“925 Sun” is a mark confirming the composition (purity) of the material making up the jewelry, as well as a manufacturing stamp.
What Does 925 Sun Mean On Jewelry (EXPLAINED)
In General, 925 Sun Means…
While it is not consistent throughout the world and over time, it is generally accepted that the 925 marked on a piece of jewelry indicates that the piece is made up of sterling silver, at 925 parts per 1,000 fine silver.
The remainder 75 parts could be any number of materials to make the allow, such as gold, copper, titanium, chromium, and others.
The “sun” on the jewelry is usually an indicator of who made the piece.
The sun might indicate that the piece was made by Sun-Jewelry, Co, Ltd, a jewelry manufacturer who specializes in 925 silver jewelry, as well as stainless steel products and accessories.
But given the breadth and size of the world, the sun might indicate another company.
What Does 925 Sun Mean On Gold Jewelry?
Here’s the rub.
If the jewelry looks like gold (meaning it is gold or yellow colored) but has the 925 mark on it, the jewelry probably isn’t actually gold.
Instead, it is probably sterling silver (as noted above).
The exterior of the piece may be gold, or a wash of some other substance on the outside to make the piece look like gold.
“Gold vermeil” is a common high quality jewelry that is silver made to look like gold.
To be sold as vermeil (pronounced “ver-may”) in the United States, the piece must:
- be made of at least 925 sterling silver (92.5% pure silver)
- be plated in gold that is at least 10 karats (meaning at least 41.7% gold)
- the gold plating must be at least 2.5 microns thick.
The requirements to be considered gold vermeil do vary from country to country, so make sure to ask about the amount of silver, the amount of gold, and the thickness of the plating.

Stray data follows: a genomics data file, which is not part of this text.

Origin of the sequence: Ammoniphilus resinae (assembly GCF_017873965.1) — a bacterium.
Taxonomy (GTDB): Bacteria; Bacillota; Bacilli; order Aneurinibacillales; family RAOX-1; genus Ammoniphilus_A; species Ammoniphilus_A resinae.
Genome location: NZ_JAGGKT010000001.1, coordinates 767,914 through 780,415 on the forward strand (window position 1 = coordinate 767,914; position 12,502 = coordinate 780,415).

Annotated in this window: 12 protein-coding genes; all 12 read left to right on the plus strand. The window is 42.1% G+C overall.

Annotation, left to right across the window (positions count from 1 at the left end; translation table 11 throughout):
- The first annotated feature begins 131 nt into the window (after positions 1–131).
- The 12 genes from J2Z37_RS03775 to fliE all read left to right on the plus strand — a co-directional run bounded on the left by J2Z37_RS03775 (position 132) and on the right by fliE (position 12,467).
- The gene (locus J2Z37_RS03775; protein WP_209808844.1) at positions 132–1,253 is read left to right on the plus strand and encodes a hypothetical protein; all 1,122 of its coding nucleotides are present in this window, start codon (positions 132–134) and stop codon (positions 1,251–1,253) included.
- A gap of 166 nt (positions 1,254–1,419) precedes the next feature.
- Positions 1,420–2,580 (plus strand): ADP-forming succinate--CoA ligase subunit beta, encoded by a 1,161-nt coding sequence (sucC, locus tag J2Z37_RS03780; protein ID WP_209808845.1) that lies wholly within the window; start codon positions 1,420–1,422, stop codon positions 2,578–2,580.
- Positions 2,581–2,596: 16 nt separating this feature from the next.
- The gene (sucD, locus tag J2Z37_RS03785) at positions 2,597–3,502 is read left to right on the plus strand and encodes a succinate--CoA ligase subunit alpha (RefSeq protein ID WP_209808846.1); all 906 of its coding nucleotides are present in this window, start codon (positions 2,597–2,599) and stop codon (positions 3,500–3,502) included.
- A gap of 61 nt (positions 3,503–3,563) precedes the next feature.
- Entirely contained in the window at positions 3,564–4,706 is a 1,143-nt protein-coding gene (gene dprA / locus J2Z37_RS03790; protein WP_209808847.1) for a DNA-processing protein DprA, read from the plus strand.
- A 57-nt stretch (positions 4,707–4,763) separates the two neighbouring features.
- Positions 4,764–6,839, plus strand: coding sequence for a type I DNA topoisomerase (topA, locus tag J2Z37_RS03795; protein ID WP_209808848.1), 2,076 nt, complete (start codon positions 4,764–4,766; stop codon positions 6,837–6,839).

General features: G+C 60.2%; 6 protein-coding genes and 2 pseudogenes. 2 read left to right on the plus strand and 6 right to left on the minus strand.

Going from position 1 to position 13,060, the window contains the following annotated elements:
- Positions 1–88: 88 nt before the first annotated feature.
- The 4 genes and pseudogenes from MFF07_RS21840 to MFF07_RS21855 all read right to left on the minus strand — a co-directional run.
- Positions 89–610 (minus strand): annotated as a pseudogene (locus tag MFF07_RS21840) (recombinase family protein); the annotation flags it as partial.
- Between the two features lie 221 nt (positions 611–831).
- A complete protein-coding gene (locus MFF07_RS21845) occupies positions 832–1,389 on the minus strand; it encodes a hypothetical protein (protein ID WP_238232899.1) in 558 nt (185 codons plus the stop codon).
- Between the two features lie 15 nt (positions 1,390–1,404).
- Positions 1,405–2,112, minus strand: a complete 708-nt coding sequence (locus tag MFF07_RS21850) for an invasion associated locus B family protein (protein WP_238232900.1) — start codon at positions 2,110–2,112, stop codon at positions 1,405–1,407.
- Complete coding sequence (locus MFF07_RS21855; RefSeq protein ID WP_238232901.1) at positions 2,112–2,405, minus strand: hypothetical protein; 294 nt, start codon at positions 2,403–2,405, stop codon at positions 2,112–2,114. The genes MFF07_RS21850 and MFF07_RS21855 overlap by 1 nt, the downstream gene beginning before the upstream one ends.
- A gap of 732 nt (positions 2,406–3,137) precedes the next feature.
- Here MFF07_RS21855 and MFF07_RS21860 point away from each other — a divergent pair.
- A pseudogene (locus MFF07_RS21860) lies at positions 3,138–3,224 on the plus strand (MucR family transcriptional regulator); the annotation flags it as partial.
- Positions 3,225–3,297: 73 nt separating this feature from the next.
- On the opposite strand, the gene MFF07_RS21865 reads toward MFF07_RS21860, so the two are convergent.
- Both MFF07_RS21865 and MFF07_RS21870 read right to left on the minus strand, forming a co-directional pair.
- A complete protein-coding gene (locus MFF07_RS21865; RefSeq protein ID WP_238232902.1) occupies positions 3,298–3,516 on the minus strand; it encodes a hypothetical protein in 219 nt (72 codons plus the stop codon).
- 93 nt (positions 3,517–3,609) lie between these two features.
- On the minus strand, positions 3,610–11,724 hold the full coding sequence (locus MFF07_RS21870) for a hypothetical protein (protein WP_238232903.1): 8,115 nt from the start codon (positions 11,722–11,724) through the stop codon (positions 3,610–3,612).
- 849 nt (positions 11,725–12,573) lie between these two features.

What Does 925 Au Mean On Jewelry?
This is where things get tricky.
If your jewelry has the 925 stamp on it, it is generally accepted out in the world that the piece is sterling silver, regardless of what color it is or what it looks like.
There’s little to no chance that a piece marked with 925 is mostly gold.
Instead, it is probably sterling silver with gold plating on the outside.
If the piece was actually gold, you’d probably see a “kt” marking on the piece somewhere.
“Au” is the symbol on the periodic table of elements for “gold.”
We also know that jewelry manufacturing is a global industry, and that not all products come out of countries consistent with the manufacturing processes of other countries.
You’ll see some information online representing that the 925 Au stamp is a sign that the piece is mostly gold, rather than silver.
If the piece is supposed to be “gold” and not “gold plated silver” then it might be worthwhile to resolve the composition of the piece with a jeweler.
If the piece is being sold by a jeweler as “gold” then it could be worthwhile to obtain a second opinion from an independent jeweler who has no incentive to make money off the sale of the piece.
The piece could actually be gold…but the marking is not standard and that tells us to be cautious.
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